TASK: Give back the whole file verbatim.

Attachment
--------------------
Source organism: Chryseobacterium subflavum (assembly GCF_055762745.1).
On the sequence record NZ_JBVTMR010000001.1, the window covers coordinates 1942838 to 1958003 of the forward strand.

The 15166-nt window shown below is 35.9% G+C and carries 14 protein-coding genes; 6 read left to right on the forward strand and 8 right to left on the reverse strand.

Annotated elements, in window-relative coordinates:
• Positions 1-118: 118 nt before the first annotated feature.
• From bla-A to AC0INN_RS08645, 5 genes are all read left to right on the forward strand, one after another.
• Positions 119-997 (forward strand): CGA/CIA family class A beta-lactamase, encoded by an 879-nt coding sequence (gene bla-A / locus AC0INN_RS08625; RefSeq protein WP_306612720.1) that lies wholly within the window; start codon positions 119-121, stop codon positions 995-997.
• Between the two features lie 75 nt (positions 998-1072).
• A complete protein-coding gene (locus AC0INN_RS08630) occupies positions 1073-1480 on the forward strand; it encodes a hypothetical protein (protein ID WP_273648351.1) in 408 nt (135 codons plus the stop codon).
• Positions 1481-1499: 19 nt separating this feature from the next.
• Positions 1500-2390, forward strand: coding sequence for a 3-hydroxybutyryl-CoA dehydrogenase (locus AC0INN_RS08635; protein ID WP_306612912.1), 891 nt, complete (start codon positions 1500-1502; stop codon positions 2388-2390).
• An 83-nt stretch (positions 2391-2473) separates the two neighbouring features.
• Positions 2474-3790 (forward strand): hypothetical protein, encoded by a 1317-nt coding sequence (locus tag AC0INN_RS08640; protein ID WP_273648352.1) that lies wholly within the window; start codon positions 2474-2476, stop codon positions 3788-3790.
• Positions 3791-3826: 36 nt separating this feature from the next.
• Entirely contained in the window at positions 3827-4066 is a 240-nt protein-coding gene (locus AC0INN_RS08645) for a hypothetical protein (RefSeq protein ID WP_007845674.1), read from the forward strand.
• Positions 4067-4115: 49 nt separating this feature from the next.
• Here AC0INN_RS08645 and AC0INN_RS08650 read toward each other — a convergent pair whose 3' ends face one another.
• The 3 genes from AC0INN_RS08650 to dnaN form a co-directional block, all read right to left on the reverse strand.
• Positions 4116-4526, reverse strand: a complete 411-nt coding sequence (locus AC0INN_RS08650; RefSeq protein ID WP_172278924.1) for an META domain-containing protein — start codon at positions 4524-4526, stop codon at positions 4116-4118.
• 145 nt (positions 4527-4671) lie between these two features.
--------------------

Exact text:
Source organism: Chryseobacterium subflavum (assembly GCF_055762745.1).
On the sequence record NZ_JBVTMR010000001.1, the window covers coordinates 1942838 to 1958003 of the forward strand.

The 15166-nt window shown below is 35.9% G+C and carries 14 protein-coding genes; 6 read left to right on the forward strand and 8 right to left on the reverse strand.

Annotated elements, in window-relative coordinates:
• Positions 1-118: 118 nt before the first annotated feature.
• From bla-A to AC0INN_RS08645, 5 genes are all read left to right on the forward strand, one after another.
• Positions 119-997 (forward strand): CGA/CIA family class A beta-lactamase, encoded by an 879-nt coding sequence (gene bla-A / locus AC0INN_RS08625; RefSeq protein WP_306612720.1) that lies wholly within the window; start codon positions 119-121, stop codon positions 995-997.
• Between the two features lie 75 nt (positions 998-1072).
• A complete protein-coding gene (locus AC0INN_RS08630) occupies positions 1073-1480 on the forward strand; it encodes a hypothetical protein (protein ID WP_273648351.1) in 408 nt (135 codons plus the stop codon).
• Positions 1481-1499: 19 nt separating this feature from the next.
• Positions 1500-2390, forward strand: coding sequence for a 3-hydroxybutyryl-CoA dehydrogenase (locus AC0INN_RS08635; protein ID WP_306612912.1), 891 nt, complete (start codon positions 1500-1502; stop codon positions 2388-2390).
• An 83-nt stretch (positions 2391-2473) separates the two neighbouring features.
• Positions 2474-3790 (forward strand): hypothetical protein, encoded by a 1317-nt coding sequence (locus tag AC0INN_RS08640; protein ID WP_273648352.1) that lies wholly within the window; start codon positions 2474-2476, stop codon positions 3788-3790.
• Positions 3791-3826: 36 nt separating this feature from the next.
• Entirely contained in the window at positions 3827-4066 is a 240-nt protein-coding gene (locus AC0INN_RS08645) for a hypothetical protein (RefSeq protein ID WP_007845674.1), read from the forward strand.
• Positions 4067-4115: 49 nt separating this feature from the next.
• Here AC0INN_RS08645 and AC0INN_RS08650 read toward each other — a convergent pair whose 3' ends face one another.
• The 3 genes from AC0INN_RS08650 to dnaN form a co-directional block, all read right to left on the reverse strand.
• Positions 4116-4526, reverse strand: a complete 411-nt coding sequence (locus AC0INN_RS08650; RefSeq protein ID WP_172278924.1) for an META domain-containing protein — start codon at positions 4524-4526, stop codon at positions 4116-4118.
• 145 nt (positions 4527-4671) lie between these two features.